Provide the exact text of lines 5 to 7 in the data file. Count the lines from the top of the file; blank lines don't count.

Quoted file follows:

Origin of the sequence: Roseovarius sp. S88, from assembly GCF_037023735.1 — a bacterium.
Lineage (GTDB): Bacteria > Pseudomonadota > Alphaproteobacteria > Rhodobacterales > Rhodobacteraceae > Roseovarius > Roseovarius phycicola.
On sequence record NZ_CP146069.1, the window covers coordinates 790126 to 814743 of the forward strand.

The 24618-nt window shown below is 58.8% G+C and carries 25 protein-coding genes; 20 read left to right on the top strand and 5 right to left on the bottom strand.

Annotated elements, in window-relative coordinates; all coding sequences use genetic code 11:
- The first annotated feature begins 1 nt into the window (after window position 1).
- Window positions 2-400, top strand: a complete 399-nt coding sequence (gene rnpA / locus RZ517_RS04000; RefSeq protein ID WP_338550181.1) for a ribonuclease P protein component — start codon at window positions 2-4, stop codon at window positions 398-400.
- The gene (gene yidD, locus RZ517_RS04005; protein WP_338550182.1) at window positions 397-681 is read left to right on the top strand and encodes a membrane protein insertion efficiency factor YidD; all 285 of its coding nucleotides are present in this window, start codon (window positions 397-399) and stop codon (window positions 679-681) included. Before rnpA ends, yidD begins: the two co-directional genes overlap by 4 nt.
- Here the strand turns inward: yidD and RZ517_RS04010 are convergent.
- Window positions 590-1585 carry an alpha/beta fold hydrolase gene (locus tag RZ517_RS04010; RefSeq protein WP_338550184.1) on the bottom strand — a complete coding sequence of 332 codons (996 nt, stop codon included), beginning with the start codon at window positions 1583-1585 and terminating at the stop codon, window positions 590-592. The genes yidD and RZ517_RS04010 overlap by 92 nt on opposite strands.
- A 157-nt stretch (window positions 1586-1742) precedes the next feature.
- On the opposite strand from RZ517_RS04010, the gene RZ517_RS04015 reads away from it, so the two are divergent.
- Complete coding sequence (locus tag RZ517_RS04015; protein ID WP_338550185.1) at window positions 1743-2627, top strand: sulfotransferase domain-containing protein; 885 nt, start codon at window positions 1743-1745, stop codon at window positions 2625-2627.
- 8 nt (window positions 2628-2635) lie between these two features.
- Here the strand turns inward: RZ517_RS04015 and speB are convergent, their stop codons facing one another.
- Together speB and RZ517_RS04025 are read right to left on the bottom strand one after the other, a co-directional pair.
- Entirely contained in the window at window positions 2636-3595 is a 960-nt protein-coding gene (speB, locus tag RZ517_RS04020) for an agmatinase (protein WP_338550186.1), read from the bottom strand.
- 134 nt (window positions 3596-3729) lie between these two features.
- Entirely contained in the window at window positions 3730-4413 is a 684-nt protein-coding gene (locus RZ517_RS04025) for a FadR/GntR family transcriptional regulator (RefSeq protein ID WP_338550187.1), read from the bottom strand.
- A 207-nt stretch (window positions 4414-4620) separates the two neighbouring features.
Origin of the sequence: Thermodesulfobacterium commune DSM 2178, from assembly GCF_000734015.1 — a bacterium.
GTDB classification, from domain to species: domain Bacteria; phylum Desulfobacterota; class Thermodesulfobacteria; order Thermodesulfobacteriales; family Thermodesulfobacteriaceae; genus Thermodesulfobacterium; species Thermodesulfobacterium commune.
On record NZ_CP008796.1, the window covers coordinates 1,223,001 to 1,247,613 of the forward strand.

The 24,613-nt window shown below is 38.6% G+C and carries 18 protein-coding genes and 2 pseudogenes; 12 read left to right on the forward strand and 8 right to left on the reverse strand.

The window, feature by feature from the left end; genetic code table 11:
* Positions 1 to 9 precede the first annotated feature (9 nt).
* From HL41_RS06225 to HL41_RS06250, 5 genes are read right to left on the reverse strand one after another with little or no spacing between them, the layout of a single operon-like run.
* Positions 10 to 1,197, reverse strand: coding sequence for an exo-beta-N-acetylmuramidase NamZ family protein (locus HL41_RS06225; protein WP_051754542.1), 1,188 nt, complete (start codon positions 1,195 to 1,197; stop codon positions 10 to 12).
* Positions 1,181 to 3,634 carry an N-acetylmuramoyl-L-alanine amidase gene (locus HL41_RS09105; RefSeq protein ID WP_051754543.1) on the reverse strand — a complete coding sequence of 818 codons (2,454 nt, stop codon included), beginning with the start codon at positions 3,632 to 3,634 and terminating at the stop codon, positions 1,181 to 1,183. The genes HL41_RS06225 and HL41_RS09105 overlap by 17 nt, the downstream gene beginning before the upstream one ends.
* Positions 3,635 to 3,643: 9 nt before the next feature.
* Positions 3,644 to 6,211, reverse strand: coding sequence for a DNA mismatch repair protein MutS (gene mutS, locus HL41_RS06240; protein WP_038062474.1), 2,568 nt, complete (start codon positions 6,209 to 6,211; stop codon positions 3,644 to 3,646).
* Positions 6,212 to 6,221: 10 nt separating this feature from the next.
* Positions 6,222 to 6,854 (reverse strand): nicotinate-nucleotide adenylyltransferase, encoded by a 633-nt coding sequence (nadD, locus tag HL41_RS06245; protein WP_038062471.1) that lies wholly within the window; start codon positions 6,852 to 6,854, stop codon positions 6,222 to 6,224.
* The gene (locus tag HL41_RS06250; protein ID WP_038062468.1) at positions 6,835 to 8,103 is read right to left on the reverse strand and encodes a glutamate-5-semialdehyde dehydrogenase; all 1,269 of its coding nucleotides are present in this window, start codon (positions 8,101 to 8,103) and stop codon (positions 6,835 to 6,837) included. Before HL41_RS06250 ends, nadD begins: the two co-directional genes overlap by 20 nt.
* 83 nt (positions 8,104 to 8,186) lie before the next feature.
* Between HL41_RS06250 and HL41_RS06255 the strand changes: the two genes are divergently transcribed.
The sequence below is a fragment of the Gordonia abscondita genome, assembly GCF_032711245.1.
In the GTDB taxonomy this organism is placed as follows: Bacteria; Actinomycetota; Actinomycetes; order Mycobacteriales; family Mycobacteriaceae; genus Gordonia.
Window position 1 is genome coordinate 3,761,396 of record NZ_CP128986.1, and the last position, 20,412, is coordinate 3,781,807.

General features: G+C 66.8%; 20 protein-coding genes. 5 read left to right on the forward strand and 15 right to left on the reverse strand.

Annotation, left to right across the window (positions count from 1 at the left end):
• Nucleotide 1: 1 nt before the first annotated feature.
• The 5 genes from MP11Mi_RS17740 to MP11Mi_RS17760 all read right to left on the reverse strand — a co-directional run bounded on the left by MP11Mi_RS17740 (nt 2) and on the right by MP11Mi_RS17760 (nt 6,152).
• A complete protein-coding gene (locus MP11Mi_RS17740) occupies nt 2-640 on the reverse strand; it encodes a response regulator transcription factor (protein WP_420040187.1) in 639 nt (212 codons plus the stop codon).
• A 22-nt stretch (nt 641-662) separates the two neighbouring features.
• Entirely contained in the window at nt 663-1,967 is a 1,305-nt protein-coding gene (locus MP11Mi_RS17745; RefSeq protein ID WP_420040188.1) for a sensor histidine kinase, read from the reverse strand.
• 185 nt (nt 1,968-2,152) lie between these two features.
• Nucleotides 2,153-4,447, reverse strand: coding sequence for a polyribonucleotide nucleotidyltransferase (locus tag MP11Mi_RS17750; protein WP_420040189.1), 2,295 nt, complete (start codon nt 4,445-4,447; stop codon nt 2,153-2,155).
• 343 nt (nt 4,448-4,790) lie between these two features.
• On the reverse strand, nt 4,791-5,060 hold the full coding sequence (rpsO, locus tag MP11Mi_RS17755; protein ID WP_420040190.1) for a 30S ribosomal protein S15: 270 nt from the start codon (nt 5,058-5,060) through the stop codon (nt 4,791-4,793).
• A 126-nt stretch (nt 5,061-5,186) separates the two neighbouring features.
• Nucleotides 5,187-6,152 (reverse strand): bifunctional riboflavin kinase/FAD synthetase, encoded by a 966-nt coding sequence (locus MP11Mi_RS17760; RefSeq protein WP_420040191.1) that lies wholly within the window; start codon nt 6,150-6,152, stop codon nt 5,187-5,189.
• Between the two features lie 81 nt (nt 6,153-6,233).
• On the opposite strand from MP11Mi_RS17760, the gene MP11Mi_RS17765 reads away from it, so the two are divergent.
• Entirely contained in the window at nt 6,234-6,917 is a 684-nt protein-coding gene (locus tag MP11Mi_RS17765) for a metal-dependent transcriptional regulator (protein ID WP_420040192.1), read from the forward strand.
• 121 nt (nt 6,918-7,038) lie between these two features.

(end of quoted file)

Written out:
Annotated elements, in window-relative coordinates; all coding sequences use genetic code 11:
- The first annotated feature begins 1 nt into the window (after window position 1).
- Window positions 2-400, top strand: a complete 399-nt coding sequence (gene rnpA / locus RZ517_RS04000; RefSeq protein ID WP_338550181.1) for a ribonuclease P protein component — start codon at window positions 2-4, stop codon at window positions 398-400.